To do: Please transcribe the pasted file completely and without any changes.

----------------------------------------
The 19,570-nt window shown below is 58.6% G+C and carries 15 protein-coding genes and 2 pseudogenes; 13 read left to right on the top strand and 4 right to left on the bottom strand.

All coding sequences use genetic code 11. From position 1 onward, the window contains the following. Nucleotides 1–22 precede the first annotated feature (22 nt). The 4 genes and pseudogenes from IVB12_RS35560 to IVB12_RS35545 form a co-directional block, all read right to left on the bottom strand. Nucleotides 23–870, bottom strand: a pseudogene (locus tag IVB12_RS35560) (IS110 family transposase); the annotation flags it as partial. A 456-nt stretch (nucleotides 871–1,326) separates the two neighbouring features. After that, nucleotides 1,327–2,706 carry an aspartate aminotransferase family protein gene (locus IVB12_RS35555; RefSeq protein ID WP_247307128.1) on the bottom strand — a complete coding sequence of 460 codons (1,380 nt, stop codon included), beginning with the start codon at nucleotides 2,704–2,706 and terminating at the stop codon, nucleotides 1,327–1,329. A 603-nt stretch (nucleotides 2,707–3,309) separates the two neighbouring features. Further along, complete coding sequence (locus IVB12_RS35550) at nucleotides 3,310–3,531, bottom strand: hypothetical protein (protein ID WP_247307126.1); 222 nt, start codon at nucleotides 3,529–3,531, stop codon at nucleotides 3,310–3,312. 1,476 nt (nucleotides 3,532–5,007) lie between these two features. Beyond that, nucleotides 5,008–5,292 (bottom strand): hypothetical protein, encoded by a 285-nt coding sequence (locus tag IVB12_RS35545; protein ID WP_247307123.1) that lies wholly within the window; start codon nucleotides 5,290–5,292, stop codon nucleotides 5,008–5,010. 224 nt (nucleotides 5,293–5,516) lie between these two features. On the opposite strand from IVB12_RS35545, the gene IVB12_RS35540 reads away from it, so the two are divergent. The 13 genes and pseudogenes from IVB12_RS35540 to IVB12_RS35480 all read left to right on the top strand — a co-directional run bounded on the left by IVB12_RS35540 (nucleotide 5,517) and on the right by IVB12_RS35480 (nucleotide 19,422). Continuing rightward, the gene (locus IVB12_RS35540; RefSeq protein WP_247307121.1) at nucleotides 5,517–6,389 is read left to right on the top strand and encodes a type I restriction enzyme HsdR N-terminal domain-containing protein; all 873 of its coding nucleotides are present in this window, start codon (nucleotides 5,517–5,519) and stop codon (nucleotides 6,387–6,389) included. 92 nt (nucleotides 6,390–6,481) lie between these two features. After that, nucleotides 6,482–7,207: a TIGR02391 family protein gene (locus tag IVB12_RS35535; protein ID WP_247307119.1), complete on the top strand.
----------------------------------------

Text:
The 19,570-nt window shown below is 58.6% G+C and carries 15 protein-coding genes and 2 pseudogenes; 13 read left to right on the top strand and 4 right to left on the bottom strand.

All coding sequences use genetic code 11. From position 1 onward, the window contains the following. Nucleotides 1–22 precede the first annotated feature (22 nt). The 4 genes and pseudogenes from IVB12_RS35560 to IVB12_RS35545 form a co-directional block, all read right to left on the bottom strand. Nucleotides 23–870, bottom strand: a pseudogene (locus tag IVB12_RS35560) (IS110 family transposase); the annotation flags it as partial. A 456-nt stretch (nucleotides 871–1,326) separates the two neighbouring features. After that, nucleotides 1,327–2,706 carry an aspartate aminotransferase family protein gene (locus IVB12_RS35555; RefSeq protein ID WP_247307128.1) on the bottom strand — a complete coding sequence of 460 codons (1,380 nt, stop codon included), beginning with the start codon at nucleotides 2,704–2,706 and terminating at the stop codon, nucleotides 1,327–1,329. A 603-nt stretch (nucleotides 2,707–3,309) separates the two neighbouring features. Further along, complete coding sequence (locus IVB12_RS35550) at nucleotides 3,310–3,531, bottom strand: hypothetical protein (protein ID WP_247307126.1); 222 nt, start codon at nucleotides 3,529–3,531, stop codon at nucleotides 3,310–3,312. 1,476 nt (nucleotides 3,532–5,007) lie between these two features. Beyond that, nucleotides 5,008–5,292 (bottom strand): hypothetical protein, encoded by a 285-nt coding sequence (locus tag IVB12_RS35545; protein ID WP_247307123.1) that lies wholly within the window; start codon nucleotides 5,290–5,292, stop codon nucleotides 5,008–5,010. 224 nt (nucleotides 5,293–5,516) lie between these two features. On the opposite strand from IVB12_RS35545, the gene IVB12_RS35540 reads away from it, so the two are divergent. The 13 genes and pseudogenes from IVB12_RS35540 to IVB12_RS35480 all read left to right on the top strand — a co-directional run bounded on the left by IVB12_RS35540 (nucleotide 5,517) and on the right by IVB12_RS35480 (nucleotide 19,422). Continuing rightward, the gene (locus IVB12_RS35540; RefSeq protein WP_247307121.1) at nucleotides 5,517–6,389 is read left to right on the top strand and encodes a type I restriction enzyme HsdR N-terminal domain-containing protein; all 873 of its coding nucleotides are present in this window, start codon (nucleotides 5,517–5,519) and stop codon (nucleotides 6,387–6,389) included. 92 nt (nucleotides 6,390–6,481) lie between these two features. After that, nucleotides 6,482–7,207: a TIGR02391 family protein gene (locus tag IVB12_RS35535; protein ID WP_247307119.1), complete on the top strand.